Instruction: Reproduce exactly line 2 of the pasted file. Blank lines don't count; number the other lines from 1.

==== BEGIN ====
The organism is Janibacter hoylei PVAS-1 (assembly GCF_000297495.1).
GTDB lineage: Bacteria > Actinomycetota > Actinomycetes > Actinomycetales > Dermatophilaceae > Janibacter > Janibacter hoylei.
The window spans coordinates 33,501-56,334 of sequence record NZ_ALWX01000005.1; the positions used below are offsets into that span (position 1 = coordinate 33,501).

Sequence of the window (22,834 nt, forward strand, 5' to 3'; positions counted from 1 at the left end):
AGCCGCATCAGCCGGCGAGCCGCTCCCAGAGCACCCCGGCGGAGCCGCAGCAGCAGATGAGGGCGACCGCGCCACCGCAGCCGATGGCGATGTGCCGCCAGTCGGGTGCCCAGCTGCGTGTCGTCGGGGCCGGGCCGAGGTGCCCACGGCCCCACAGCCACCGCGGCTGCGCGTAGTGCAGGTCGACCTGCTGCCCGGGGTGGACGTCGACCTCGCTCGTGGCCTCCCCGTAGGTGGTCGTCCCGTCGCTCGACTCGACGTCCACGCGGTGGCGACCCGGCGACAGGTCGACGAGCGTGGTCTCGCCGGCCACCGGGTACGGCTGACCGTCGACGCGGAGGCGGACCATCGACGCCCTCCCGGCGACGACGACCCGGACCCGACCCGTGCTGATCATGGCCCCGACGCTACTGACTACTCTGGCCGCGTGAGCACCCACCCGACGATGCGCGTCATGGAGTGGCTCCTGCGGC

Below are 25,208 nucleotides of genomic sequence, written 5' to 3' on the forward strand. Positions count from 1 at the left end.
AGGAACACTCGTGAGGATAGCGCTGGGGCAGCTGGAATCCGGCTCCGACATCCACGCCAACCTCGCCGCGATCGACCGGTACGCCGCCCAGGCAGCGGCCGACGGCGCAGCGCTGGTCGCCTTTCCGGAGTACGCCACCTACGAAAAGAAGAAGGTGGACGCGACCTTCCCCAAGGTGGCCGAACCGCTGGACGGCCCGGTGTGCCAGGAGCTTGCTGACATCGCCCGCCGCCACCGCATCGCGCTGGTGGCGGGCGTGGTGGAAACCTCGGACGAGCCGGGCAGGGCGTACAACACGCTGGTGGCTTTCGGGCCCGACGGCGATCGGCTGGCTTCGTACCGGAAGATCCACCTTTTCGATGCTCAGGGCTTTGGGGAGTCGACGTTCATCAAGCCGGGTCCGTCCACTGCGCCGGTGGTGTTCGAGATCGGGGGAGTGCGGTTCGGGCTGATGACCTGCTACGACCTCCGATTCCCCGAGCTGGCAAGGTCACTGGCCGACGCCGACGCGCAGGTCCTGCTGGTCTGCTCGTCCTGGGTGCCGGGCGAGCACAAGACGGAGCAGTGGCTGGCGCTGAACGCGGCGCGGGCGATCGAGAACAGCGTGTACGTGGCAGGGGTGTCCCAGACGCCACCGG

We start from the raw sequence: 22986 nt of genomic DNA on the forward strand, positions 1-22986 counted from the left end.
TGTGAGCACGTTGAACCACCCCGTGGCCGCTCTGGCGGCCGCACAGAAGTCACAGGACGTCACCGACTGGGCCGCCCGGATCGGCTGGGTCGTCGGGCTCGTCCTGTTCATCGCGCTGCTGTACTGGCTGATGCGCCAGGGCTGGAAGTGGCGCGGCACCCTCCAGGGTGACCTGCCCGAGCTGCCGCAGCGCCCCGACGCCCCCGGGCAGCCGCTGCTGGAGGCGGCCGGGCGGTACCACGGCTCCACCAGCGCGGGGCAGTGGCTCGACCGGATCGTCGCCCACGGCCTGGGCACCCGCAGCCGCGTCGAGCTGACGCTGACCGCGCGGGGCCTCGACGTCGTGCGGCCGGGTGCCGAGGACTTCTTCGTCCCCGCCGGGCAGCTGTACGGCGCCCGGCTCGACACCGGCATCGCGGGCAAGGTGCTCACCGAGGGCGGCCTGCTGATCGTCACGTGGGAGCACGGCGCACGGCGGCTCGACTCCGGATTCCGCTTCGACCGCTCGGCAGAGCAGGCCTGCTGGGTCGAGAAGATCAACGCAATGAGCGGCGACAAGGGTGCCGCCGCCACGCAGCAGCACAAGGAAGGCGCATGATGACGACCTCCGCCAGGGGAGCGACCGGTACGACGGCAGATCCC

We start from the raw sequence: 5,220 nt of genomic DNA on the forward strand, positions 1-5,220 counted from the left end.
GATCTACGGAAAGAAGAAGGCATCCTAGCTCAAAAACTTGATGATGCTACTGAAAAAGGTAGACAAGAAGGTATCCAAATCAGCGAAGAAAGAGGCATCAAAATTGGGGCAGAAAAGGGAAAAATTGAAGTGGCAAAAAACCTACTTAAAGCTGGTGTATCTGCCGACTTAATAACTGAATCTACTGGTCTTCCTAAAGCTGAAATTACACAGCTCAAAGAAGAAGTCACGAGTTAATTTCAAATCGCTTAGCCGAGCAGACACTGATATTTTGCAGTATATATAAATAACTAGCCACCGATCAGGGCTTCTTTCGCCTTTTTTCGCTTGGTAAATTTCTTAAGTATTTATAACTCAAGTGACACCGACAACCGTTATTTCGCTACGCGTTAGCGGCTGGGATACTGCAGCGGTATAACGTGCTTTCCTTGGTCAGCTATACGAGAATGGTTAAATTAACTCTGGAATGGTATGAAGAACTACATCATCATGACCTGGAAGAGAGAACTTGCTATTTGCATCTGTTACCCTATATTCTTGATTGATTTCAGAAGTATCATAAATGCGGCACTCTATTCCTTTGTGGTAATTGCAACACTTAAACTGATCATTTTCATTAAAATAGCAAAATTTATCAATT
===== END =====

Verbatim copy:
GTDB lineage: Bacteria > Actinomycetota > Actinomycetes > Actinomycetales > Dermatophilaceae > Janibacter > Janibacter hoylei.